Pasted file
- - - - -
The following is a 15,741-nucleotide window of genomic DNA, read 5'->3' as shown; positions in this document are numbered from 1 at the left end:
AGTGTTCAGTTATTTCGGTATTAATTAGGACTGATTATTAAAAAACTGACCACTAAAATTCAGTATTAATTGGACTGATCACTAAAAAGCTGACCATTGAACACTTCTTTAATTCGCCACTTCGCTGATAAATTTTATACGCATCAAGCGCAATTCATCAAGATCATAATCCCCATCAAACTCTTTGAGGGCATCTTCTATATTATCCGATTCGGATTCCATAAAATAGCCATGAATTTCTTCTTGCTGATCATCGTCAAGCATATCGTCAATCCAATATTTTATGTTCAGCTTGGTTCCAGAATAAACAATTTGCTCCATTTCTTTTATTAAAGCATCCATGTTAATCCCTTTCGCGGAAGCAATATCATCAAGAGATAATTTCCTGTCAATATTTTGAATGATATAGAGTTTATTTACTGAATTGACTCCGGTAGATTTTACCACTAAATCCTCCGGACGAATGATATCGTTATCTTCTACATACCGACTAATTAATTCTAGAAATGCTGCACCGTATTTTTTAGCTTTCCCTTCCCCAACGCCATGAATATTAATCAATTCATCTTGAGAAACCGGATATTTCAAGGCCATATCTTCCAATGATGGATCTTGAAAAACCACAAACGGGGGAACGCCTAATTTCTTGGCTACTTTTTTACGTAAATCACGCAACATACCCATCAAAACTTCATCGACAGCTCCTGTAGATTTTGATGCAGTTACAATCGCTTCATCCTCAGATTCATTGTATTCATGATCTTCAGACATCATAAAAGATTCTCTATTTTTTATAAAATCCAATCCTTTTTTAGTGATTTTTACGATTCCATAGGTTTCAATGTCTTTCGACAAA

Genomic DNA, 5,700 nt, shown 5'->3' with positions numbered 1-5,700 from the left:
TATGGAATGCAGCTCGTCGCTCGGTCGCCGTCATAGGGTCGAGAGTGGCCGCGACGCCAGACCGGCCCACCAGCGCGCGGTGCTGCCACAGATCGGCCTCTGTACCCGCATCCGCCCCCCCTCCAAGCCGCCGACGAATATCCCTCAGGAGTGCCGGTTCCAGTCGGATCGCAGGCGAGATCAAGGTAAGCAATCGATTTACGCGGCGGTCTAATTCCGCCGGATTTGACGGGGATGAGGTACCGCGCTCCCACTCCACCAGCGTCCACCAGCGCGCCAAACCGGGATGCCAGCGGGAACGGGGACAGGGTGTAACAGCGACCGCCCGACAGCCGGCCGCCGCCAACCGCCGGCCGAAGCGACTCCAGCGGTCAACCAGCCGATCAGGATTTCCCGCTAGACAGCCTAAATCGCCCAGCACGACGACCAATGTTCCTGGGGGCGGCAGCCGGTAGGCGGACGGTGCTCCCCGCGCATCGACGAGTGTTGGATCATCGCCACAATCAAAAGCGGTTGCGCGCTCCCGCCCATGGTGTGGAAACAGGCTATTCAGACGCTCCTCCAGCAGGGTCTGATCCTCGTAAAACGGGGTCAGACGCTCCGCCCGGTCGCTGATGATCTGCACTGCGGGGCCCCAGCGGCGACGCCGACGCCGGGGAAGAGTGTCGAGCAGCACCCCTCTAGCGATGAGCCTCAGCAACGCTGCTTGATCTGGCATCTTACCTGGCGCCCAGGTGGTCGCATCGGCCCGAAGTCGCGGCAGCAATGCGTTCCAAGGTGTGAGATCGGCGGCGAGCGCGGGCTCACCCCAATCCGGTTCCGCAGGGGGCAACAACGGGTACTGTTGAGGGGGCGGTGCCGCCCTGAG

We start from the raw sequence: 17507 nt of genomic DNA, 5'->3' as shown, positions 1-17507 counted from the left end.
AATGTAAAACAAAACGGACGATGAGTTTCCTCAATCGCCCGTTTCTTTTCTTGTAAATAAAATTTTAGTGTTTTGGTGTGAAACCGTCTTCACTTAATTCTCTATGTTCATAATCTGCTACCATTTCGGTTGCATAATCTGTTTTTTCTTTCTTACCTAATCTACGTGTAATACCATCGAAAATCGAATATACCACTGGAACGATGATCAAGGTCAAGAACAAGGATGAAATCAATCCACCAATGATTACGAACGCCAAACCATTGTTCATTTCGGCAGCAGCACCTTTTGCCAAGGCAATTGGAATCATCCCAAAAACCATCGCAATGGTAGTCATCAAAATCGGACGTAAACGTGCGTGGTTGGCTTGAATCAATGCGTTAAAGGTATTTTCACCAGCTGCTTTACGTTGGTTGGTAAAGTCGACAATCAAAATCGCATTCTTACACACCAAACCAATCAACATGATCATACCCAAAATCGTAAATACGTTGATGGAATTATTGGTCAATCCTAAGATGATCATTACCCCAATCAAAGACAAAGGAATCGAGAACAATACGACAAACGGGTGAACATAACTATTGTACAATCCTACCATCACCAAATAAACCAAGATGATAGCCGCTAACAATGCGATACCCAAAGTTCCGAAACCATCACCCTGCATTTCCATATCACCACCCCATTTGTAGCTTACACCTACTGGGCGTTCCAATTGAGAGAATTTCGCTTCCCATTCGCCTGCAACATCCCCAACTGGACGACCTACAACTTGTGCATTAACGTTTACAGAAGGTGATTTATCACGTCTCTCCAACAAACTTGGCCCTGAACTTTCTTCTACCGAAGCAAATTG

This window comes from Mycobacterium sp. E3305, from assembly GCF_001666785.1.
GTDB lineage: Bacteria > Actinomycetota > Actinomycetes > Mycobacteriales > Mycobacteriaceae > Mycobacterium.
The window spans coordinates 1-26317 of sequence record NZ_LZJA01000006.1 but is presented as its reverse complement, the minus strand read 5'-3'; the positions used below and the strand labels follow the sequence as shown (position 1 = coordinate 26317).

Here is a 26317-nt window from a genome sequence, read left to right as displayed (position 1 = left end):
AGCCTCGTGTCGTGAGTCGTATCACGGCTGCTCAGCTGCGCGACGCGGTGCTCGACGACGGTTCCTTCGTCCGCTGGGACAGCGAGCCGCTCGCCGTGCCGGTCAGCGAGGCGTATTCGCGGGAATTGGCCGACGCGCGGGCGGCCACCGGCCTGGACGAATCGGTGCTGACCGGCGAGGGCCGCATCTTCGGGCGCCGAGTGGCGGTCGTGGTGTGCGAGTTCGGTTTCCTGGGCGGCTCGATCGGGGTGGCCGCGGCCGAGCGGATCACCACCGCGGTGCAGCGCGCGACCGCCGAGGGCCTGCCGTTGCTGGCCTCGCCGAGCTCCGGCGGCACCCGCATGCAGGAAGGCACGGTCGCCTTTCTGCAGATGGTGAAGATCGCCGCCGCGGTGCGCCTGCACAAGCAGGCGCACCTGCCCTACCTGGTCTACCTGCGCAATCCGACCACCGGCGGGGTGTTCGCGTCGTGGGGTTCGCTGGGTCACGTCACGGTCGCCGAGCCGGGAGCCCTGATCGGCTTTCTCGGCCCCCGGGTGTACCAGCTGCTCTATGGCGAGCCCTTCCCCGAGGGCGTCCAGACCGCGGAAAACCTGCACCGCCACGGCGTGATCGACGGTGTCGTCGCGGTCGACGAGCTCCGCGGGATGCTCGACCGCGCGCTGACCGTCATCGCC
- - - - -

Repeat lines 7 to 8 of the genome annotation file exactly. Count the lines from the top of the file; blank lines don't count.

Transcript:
This window comes from Mycobacterium sp. E3305, from assembly GCF_001666785.1.
GTDB lineage: Bacteria > Actinomycetota > Actinomycetes > Mycobacteriales > Mycobacteriaceae > Mycobacterium.